Conditional Cash Transfers and the PDS
India has several public programs that work on the conditional cash transfer approach, including hospital delivery, sending children — particularly the girl child — to school and discouraging early marriage of girls. These CCT programs have been effective to some extent, and have helped the ruling party during elections. According to analysts, the government’s incentive for a girl child joining the ninth standard in school – INR2000 (~US$44) to purchase a bicycle and INR700 (~US$15) for uniforms – resulted in higher turnout of women voters during elections as well as significantly lower dropout rates of girls in the 11-14 age group in Bihar, which went from 17.6% in 2006 to 6% in 2009.
The CCT approach is being proposed as a solution to the problems in PDS. The government plans to transfer the subsidy component (market price minus PDS subsidized price) as cash to the poor through smart cards under the Aadhaar Unique Identification (UID) Program. According to the Planning Commission, this amounts to about INR8.5 (~US$0.20)per month per beneficiary.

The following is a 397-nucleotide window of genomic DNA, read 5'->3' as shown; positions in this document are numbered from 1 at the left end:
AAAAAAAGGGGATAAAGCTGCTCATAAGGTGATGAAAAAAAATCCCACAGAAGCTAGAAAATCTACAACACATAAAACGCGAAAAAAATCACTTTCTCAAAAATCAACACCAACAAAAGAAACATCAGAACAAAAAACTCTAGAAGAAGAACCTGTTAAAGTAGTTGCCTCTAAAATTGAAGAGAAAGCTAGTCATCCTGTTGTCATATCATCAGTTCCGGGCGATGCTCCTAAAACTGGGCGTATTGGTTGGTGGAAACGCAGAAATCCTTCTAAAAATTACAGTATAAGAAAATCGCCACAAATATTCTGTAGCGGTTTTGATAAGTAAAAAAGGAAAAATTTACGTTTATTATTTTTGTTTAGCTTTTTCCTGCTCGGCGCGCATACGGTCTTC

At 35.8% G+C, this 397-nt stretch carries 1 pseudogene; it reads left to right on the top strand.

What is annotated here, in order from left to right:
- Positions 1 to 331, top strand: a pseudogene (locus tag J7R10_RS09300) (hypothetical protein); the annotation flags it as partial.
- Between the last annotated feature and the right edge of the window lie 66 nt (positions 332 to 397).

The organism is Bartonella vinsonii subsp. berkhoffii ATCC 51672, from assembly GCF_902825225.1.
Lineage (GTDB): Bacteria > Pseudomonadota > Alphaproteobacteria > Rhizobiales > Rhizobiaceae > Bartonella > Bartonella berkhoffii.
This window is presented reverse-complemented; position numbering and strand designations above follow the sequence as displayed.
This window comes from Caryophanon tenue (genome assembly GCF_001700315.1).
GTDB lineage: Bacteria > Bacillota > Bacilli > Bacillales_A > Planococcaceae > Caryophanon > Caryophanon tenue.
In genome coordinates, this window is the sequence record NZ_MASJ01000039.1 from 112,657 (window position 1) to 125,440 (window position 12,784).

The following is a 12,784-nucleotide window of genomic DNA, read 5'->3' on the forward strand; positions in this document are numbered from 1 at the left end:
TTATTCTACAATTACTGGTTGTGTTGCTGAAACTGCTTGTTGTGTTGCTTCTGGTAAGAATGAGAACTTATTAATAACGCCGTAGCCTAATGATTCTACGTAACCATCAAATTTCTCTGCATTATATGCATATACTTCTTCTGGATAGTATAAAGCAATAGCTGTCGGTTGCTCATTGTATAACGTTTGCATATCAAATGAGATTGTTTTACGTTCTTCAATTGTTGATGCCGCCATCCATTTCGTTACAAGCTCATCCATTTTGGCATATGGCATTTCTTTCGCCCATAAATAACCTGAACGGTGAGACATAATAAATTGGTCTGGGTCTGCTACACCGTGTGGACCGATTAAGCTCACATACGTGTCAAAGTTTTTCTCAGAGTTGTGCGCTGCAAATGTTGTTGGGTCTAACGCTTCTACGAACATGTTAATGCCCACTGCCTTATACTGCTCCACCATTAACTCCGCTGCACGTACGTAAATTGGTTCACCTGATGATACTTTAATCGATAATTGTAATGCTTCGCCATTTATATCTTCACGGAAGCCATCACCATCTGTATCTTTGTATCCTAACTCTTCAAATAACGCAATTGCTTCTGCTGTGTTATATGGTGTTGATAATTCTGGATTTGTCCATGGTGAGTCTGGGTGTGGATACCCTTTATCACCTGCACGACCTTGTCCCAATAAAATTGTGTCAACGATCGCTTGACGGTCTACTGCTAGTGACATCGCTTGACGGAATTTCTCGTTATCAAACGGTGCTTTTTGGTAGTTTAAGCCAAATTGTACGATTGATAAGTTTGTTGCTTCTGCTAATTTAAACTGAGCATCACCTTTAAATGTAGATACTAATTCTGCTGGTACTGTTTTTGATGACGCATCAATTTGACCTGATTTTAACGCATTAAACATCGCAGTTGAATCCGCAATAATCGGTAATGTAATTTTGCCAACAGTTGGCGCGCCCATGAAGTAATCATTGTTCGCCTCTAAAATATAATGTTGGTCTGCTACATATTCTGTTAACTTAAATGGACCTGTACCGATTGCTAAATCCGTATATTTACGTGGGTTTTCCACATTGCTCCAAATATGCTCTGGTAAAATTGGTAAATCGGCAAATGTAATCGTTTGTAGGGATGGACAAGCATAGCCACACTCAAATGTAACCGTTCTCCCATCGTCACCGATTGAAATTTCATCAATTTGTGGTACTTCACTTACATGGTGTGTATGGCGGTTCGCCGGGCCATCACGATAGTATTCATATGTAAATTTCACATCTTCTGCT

The government’s proposal to replicate the same approach to PDS has several benefits that have an instinctive appeal. Significantly lower cost and lower administrative burden coupled with better targeting sums it up. On-ground reality, however, indicates several flaws.
The poor might appreciate cash-in-hand, but considering they are more often than not over-indebted, this money may go towards paying off a loan and not necessarily towards food. Secondly, the poor often do not have access to traditional banking systems. The cash transfer is proposed to take place through banks. Finally, cash transfers could intensify gender bias. Male members in poor households find it easier to take control of cash and use it for activities that might not benefit the family – the women and children. Food grains and fuel are more the domain of the women, who tend to prioritize care of the family.
Fundamentally sound, this proposal aims to reduce administrative costs and corruption down the line. It has been positively received from several government departments and state governments—a coming together of views which is very rare and, therefore, indicates higher chances of the program’s success.